Sources say that the TMC leader has suggested Mukul Roy's name for the post of Railway Minister after Trivedi is removed.
Trinamool Congress supremo and West Bengal Chief Minister Mamata Banerjee declared in Nandigram on Wednesday that she is against the hike in passenger fare announced in the Railway Budget presented by her party colleague Dinesh Trivedi. Addressing a rally Banerjee said that she would not allow the fare hike.
"We did not know that there will be a fare hike. We do not agree to a fare hike and we will not let it happen," said Banerjee.
With Trivedi indicating that he would resign from the Union Cabinet if Benrejee desired so, a minister losing his job within hours of presenting a Budget in Parliament is a distinct possibility.
Also watch the report on the issue by CNBC-TV18's Amrita Panja
The absurd drama of Indian politics in general and of the Trinamool Congress in particular reached a new height minutes after the presentation of the Railway Budget for 2012-13 by Railway Minister Dinesh Trivedi. No sooner had Trivedi completed his speech announcing an across-the-board hike in passenger fares, ranging from 5 paise to 30 paise per kilometre, that the TMC, to which he belongs, came put strongly against the fare hike. Senior TMC MPs Sudeep Bandyopadhyay and Derek O' Brien both vented their objections.
Even in the mystifying labyrinth of Indian politics, this is something of a precedent. The TMC is known for the iron hand with which its chief Mamata Banerjee runs it. Virtually no decision is taken in the party without her active involvement or, at the very least, approval. Sure enough, Trivedi was believed to be close to losing his job as Railway Minister, a portfolio handed down to him by Banerjee when she became Chief Minister of West Bengal in 2011.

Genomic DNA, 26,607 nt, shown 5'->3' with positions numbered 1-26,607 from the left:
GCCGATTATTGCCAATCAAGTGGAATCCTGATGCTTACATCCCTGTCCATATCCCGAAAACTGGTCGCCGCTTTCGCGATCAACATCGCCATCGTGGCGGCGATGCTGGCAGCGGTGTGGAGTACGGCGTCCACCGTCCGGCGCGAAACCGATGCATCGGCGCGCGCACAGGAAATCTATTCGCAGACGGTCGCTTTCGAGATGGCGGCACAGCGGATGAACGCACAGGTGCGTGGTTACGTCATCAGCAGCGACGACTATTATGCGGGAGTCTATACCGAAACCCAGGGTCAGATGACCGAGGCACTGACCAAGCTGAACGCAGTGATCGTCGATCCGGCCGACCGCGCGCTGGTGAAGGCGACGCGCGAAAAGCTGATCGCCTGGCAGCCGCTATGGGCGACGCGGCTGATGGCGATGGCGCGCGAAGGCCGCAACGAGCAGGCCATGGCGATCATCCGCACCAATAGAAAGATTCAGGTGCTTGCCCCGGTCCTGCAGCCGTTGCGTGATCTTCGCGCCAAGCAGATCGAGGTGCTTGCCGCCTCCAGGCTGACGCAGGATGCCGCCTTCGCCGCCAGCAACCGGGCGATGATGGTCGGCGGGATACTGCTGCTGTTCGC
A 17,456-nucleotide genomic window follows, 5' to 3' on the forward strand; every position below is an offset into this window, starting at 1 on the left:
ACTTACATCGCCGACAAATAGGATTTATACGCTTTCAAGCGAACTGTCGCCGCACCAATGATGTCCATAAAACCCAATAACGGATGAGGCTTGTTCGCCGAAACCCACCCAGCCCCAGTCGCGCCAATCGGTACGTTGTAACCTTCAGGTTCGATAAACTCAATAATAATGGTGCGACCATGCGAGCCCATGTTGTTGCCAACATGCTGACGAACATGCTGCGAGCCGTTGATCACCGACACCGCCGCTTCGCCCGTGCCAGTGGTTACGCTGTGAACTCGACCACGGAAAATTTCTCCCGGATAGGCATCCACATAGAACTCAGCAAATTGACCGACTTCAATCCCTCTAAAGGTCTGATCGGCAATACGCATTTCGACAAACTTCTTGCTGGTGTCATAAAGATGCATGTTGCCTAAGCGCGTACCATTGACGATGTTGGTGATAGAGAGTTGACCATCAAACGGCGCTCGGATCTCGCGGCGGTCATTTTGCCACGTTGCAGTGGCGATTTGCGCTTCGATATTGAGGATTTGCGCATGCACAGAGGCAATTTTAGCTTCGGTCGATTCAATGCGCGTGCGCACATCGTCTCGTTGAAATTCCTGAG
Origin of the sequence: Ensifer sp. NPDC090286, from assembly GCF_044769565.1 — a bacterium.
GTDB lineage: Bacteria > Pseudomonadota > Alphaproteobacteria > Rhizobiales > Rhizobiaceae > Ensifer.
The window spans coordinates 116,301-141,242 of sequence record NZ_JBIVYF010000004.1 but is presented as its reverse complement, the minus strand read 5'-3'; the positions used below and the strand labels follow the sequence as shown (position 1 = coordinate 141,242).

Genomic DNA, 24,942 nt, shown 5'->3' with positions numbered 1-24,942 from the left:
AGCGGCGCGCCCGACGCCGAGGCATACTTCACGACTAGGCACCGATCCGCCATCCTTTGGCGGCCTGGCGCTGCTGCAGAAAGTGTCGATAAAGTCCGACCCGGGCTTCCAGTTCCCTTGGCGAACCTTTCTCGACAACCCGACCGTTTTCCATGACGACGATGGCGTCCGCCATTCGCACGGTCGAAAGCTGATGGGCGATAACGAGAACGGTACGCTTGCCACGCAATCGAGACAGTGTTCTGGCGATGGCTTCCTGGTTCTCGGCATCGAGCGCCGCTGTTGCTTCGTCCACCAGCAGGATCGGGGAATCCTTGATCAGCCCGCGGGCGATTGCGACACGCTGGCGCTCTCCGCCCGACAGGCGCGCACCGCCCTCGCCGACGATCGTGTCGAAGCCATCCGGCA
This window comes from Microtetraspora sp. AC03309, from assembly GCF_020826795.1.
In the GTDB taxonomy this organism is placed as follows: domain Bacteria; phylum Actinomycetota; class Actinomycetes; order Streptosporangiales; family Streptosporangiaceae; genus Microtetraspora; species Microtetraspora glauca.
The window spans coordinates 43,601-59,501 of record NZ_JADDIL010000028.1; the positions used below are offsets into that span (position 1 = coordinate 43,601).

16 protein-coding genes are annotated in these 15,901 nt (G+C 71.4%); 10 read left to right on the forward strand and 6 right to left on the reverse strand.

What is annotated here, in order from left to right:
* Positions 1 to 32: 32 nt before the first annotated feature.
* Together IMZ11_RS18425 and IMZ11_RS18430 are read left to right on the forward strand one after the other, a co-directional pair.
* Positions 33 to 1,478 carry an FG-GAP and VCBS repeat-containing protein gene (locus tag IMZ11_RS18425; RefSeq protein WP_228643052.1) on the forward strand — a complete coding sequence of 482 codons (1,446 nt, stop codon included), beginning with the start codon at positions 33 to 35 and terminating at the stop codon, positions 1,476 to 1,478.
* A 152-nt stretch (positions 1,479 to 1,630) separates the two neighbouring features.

Trivedi claimed that the decision to raise fares was his own and was done in consultation with the Aam Aadmi, and that the party leadership was unaware. This can only be correct if he had a death wish as far as his future with the TMC is concerned, given that Banerjee brooks little display of individual initiative. Moreover, this particular step was clearly against her credo of protecting the interest of the common man, no matter what the economic price is.
The alternative exclamation, is that this was a carefully choreographed act in the increasingly ludicrous theatre of threats and ultimatums that the TMC occupies centrestage in. It is hard to calibrate the political gains that can accrue from such a move, however. Logically, the TMC could still have maintained its pro-poor stance by not hiking fares and tomtomming this achievement. But this party and its leader thrive on an enemy